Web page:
AS: qPCR is a technology that allows you to do detection, to let you know if the virus is present or not in a sample.
AS: NGS complements qPCR. What it allows you to do is study the epidemiology of the virus which can inform the mutations and how they impact host response, the evolution of virus across regions and species, and the impact to future vaccines and therapeutic development. NGS complements qPCR by allowing you to study the epidemiology of the virus to better understand the cause and spread of the disease, to determine the factors underlying disease risk, and ultimately to develop method for their control
TO: Some people will argue that NGS is too expensive or too complex for routine epidemiology studies. How do you counter those arguments?
AS: As I mentioned before, epidemiology studies are critical for us to understand disease phenotypes and viral strain evolution for future therapy development. Especially in the case of coronavirus, cost is irrelevant compared to the almost 64M people infected with this virus and to major socioeconomic impact it has had on every country in the world. But for those who are still concerned in general about the “cost of NGS adoption”, whether it be related to complex sample processing workflow or bioinformatics expertise for data interpretation, the Ion Torrent™ portfolio has solved for those issues. Our platforms incorporate automation for fewer user touchpoints and innovative technological advancements for faster turnaround times. Such innovation allows you to rapidly go from specimen to results in as little as 24 hours.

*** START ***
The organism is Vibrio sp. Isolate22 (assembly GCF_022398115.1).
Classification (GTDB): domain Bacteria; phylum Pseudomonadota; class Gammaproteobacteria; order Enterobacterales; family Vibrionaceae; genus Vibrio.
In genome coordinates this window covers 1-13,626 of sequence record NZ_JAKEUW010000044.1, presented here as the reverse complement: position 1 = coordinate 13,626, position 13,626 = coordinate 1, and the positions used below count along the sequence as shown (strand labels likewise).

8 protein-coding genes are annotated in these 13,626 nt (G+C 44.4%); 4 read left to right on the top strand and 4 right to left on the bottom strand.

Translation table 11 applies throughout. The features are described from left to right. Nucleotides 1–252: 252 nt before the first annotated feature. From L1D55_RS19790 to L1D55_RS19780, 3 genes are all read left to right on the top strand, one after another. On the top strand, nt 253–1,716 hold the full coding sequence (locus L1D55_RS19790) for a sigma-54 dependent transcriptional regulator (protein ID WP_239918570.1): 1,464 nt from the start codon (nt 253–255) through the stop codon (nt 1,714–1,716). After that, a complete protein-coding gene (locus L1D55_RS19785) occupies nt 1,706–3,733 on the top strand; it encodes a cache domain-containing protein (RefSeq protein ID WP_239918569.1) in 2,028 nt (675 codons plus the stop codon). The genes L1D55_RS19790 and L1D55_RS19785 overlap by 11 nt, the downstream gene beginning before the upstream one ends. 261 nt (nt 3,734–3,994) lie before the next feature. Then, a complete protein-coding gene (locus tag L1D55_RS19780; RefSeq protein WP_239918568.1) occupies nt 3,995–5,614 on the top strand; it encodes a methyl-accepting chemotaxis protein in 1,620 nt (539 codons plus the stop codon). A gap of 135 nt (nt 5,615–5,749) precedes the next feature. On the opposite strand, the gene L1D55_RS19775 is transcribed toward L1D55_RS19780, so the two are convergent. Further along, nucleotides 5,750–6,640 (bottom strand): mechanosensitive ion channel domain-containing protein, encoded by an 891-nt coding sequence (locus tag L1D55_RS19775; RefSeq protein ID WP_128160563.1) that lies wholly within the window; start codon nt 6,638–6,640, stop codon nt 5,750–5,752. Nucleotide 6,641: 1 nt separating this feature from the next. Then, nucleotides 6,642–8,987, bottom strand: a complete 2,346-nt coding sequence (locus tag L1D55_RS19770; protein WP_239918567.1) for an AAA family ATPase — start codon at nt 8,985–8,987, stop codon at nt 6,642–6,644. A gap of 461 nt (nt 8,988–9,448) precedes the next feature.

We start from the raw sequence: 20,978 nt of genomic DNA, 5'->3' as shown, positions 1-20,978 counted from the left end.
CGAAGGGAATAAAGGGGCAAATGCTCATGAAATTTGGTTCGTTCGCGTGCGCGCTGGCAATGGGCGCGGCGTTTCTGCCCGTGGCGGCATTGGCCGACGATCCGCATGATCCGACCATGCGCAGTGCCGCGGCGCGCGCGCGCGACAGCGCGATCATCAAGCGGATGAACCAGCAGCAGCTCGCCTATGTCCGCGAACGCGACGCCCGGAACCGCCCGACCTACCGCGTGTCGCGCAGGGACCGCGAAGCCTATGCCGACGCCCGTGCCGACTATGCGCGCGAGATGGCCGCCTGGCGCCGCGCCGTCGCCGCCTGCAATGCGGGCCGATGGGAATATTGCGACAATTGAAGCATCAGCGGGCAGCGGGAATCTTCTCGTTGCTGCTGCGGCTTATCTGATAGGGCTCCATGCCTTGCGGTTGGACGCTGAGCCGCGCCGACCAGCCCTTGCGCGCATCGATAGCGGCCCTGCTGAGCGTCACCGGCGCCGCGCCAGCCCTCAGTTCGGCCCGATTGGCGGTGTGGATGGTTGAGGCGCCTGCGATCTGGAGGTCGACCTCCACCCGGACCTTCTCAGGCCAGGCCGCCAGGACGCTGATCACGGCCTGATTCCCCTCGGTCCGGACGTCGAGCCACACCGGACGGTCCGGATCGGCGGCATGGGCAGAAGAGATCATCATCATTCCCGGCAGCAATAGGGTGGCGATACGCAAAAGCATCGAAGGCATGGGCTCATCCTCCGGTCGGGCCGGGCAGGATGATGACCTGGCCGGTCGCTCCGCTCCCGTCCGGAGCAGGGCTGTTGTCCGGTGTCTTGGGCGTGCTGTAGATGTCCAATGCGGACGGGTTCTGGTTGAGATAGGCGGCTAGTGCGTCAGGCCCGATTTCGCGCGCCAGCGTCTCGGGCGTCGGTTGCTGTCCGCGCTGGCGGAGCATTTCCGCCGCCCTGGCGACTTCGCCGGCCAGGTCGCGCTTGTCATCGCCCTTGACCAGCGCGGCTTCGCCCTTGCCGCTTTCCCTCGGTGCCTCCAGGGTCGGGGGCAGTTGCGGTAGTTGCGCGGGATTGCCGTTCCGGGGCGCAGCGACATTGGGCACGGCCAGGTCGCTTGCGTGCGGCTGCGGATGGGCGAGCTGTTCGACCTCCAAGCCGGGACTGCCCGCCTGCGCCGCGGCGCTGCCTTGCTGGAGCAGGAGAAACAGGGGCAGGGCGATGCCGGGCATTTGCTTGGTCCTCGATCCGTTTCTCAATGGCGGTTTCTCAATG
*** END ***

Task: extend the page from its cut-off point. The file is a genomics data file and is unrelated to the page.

TO: How can NGS address challenging sample types where there are low virus amounts present?